Network Analysis QGIS. Barcelona distances

Coat of Arms Barcelona

Coming back with another bcn map. this time I’m not representing anything from open data, but I’m playing around the network analysis tool available with Qgis. The following distances map has been generated using those tools:

Base Data

The base data comes from OSM, using OSMDownloader it’s easy to download a set of Barcelona data as vector data. This will be our network. No further processing has been applied, so take all the analysis with a grain of salt.

OSMDowlonader gets all data in OSM for a given bounding box. For the map I’ve used the clipping tool to limit the vector layer within the Barcelona city limits, and filtered only by roads (I’ve no need for buildings or POIs).

QGis network tools

Newest Qgis versions provide some network tools, which are very easy to use as they can be called directly from the geoprocessing toolbar:

For my objective (distance from the center of Barcelona), I’m using the service area from a single point. 2.16856828,41.38738500 (more or less Plaça de Catalunya). This will be an iterative process, changing inputs from 1000m distances up to 10000m distances (1 to 10 km).

The Service area is self-explanatory. Select the vector layer representing network, in this case Barcelona streets as presented in OSM. The start point (2.16856828,41.38738500), our provided distance (1000 m) and the processing mode (distance). We’re using distance instead of speed in this case.

Some extra options are available, mostly to restrict the network graph. For this simple case we assume all segments can be traversed in both ways because I’m assuming somebody walking.

That’s mostly really it. For example, the 5km layer will look like this:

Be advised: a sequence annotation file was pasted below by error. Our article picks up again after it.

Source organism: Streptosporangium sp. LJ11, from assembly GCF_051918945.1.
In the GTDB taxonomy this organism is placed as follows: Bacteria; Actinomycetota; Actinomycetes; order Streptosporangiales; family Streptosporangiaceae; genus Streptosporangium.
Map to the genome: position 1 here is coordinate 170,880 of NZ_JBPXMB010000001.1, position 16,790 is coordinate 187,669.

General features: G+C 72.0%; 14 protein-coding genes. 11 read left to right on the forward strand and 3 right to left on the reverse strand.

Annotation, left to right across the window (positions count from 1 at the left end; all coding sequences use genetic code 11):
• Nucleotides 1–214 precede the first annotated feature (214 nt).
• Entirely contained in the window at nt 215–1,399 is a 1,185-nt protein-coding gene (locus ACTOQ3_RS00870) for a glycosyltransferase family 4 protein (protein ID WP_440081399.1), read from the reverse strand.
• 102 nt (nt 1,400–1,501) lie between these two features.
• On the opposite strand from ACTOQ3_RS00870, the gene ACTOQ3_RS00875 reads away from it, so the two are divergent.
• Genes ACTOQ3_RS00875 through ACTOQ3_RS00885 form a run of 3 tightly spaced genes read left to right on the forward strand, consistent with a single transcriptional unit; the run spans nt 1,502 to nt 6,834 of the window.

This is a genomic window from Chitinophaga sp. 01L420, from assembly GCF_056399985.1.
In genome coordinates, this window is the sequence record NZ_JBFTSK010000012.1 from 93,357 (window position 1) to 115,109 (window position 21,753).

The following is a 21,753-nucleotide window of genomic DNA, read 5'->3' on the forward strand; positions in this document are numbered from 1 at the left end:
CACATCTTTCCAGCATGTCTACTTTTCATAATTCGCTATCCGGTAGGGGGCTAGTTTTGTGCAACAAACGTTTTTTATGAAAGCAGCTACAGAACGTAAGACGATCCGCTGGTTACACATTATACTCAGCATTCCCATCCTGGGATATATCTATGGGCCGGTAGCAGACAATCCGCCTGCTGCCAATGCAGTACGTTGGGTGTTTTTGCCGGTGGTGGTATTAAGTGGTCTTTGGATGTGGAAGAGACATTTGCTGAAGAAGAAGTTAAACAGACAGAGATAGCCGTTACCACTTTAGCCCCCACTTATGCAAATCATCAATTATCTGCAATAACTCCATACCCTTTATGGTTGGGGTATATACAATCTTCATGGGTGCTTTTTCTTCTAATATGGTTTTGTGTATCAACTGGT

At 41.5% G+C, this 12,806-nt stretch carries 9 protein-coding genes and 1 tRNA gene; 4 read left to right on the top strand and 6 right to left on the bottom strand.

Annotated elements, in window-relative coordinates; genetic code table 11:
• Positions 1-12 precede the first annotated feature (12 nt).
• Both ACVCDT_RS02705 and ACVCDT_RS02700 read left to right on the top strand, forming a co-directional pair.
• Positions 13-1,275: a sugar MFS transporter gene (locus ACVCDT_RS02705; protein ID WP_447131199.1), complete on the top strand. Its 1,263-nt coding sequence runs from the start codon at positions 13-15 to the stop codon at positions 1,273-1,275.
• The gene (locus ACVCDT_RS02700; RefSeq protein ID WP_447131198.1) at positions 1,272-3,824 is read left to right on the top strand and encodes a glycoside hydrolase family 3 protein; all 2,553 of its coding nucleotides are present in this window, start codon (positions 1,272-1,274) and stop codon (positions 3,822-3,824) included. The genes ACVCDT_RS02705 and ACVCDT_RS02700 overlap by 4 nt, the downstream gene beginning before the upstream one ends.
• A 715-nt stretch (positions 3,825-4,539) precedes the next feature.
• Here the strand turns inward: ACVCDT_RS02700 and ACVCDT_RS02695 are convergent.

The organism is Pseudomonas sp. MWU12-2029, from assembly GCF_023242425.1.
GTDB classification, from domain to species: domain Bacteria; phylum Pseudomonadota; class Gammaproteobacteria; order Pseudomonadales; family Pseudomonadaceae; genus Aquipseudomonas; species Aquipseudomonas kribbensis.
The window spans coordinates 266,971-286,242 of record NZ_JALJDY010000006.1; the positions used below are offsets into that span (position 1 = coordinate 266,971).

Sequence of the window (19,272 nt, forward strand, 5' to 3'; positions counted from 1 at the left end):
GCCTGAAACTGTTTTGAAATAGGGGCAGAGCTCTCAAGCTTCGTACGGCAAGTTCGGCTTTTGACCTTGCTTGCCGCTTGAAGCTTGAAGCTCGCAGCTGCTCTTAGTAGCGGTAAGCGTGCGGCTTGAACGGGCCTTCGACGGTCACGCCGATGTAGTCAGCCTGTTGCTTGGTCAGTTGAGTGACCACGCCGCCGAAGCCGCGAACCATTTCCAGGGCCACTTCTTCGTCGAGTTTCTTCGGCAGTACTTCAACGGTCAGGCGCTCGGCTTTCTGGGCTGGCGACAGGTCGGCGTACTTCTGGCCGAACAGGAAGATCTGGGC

Layer positioning is important since we want the shorter layers to visually “overwrite” the longer ones.

After repeating this process 10 times we finally have the different layers with different distances.

The colorscheme used is the 9-class RdPu from colorbrewer2 using the maximum 9 steps. The 9th step is changed a bit so we can actually add the 10th step that covers all Barcelona. So, from any given point in the city you have at maximum a 10km walk to the center 🙂

Labeling

From the OSM downloaded data we have the names of all Barcelona streets. If we activate labels for the whole layer chaos will ensure.

For this task I created a new plain line layer with the main streets of Barcelona that I want to highlight using the base layer as a template. On this new layer is where the labels are activated so at the end we have only 5 main streets present on the map.

This final Layer is the one on top of the network map, so you have a little bit of context of the city.

Network Allocation

Since I was already messing with it I wanted to do something similar to the network analysis done with GRASS so long ago.

I was unable to find a way to allocate a network using plain QGis, but since GRASS tools are nicely integrated we can directly call v.net.alloc from Qgis.

For the test I dropped a layer of hospitals of Barcelona, and filtered by CAPs (Primary assistance):

This was clearly easier than running it from GRASS. Take into account that the provided network is not clean and it would need to be cleaned-up for a proper analysis. For example, some CAPs connect to a motorway instead of the street, giving strange results.

The colorscheme used is a random one too (not much thought put into it), so some areas that are actually different appear with similar colour.

Conclusion

You can now do some basic network allocation directly from Qgis without any special plugin loaded in, while also accessing a wide set of GRASS tools to work with, it’s easy to create a small representation be it distances or speed, find shortest paths and service areas for a given distance.

One of the bases for a good run of any algorithm its a good dataset. In this case I’m using plain Open Street Map data without much thought, which leads to some strange results in the GRASS v.net.alloc run. More work would be needed to actually obtain fully valid input datasets. Probably ensure that each point connects to their real life street (no hospital connects directly to underground tunnels for example), and double check areas that had weird results, maybe a street is not properly connected in the original dataset.

Finally, another of my small visualizations of data in Barcelona. Seems I’ve been on a roll doing those, probably because I enjoy doing them :-D.

References

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